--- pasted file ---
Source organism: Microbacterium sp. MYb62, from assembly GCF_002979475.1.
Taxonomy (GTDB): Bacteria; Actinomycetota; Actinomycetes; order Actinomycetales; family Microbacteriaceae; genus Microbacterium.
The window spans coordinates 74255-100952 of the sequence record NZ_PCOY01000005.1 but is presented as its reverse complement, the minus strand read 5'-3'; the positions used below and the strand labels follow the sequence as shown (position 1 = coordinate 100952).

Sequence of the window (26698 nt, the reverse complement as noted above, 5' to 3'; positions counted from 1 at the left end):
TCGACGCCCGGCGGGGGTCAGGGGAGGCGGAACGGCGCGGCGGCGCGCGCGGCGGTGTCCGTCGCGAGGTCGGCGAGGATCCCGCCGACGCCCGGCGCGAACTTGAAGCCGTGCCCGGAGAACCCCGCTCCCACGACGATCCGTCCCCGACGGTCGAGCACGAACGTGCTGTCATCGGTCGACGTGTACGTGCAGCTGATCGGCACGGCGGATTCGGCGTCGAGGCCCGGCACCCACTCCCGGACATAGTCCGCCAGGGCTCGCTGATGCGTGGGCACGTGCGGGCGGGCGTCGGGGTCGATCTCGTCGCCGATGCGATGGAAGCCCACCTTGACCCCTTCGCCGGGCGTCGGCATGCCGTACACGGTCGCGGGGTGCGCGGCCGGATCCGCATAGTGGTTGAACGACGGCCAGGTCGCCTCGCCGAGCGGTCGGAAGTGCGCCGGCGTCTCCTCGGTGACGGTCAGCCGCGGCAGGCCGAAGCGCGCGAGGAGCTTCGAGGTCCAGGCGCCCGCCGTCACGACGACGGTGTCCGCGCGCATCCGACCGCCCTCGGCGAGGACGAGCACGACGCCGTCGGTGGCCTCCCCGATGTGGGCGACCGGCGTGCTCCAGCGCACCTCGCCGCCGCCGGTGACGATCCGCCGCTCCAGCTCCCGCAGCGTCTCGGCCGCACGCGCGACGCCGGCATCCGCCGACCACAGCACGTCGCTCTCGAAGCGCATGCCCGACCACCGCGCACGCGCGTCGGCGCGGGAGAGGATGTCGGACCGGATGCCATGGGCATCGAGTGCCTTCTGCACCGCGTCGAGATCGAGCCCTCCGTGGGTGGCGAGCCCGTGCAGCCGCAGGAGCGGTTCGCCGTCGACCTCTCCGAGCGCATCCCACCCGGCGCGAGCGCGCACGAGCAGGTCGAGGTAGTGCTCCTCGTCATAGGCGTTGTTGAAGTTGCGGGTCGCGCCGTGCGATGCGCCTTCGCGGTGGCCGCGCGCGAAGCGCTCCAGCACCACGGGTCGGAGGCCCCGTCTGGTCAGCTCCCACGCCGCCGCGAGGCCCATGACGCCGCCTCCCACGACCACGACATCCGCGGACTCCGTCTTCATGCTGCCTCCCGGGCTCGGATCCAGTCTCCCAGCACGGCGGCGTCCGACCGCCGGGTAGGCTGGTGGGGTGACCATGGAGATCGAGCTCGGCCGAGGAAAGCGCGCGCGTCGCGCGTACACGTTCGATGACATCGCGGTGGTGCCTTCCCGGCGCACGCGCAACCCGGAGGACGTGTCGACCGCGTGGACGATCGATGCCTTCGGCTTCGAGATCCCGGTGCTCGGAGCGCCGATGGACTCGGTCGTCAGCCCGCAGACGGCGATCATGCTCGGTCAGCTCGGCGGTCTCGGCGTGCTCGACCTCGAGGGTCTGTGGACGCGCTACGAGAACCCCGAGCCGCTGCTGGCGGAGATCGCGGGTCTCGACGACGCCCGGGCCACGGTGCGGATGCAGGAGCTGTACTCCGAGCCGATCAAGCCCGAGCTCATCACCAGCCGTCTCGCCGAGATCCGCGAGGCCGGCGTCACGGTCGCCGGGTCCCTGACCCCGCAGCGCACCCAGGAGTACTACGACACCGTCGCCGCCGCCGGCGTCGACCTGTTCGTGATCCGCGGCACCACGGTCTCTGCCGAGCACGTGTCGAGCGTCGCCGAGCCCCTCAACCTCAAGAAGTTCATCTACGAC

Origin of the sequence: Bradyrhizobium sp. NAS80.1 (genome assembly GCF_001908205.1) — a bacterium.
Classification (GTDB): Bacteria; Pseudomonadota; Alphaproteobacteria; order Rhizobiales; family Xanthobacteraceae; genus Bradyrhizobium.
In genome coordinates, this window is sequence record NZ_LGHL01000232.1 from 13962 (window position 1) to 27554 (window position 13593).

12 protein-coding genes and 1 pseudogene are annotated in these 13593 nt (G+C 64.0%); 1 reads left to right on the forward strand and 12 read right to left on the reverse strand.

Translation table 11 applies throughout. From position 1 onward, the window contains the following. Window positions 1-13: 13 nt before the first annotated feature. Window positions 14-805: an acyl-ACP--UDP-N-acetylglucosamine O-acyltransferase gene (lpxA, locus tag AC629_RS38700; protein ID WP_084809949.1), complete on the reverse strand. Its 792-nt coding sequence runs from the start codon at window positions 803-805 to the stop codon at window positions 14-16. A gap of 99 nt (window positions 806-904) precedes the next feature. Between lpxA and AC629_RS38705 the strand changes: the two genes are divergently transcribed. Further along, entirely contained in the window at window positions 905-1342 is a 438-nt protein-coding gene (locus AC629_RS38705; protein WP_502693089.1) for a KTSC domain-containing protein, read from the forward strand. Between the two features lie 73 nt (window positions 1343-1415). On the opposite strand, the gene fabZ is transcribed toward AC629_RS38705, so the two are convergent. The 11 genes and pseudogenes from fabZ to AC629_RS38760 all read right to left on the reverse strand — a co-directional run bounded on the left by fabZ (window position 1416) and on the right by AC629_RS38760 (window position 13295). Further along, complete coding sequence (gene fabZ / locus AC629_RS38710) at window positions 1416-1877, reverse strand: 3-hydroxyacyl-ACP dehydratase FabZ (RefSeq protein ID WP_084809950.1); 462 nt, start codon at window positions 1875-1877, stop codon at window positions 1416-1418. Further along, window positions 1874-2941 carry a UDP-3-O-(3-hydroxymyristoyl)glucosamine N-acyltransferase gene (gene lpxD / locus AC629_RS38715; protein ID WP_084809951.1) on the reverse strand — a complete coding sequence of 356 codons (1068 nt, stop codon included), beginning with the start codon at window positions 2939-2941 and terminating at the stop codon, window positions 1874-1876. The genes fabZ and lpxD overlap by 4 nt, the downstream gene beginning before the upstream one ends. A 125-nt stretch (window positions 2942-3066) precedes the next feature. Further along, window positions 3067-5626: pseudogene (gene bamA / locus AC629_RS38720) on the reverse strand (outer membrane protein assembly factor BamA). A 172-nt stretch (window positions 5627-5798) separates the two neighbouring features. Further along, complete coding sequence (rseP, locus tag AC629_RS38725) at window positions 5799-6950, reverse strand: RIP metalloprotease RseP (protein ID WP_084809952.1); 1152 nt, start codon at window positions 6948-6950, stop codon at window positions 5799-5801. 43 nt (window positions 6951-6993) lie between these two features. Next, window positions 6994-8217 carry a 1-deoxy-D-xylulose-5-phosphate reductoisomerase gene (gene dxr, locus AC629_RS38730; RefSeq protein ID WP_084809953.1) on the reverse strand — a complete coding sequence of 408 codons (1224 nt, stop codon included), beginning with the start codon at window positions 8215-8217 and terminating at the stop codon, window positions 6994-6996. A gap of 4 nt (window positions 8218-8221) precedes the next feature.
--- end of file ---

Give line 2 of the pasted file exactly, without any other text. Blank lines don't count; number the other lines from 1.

Taxonomy (GTDB): Bacteria; Actinomycetota; Actinomycetes; order Actinomycetales; family Microbacteriaceae; genus Microbacterium.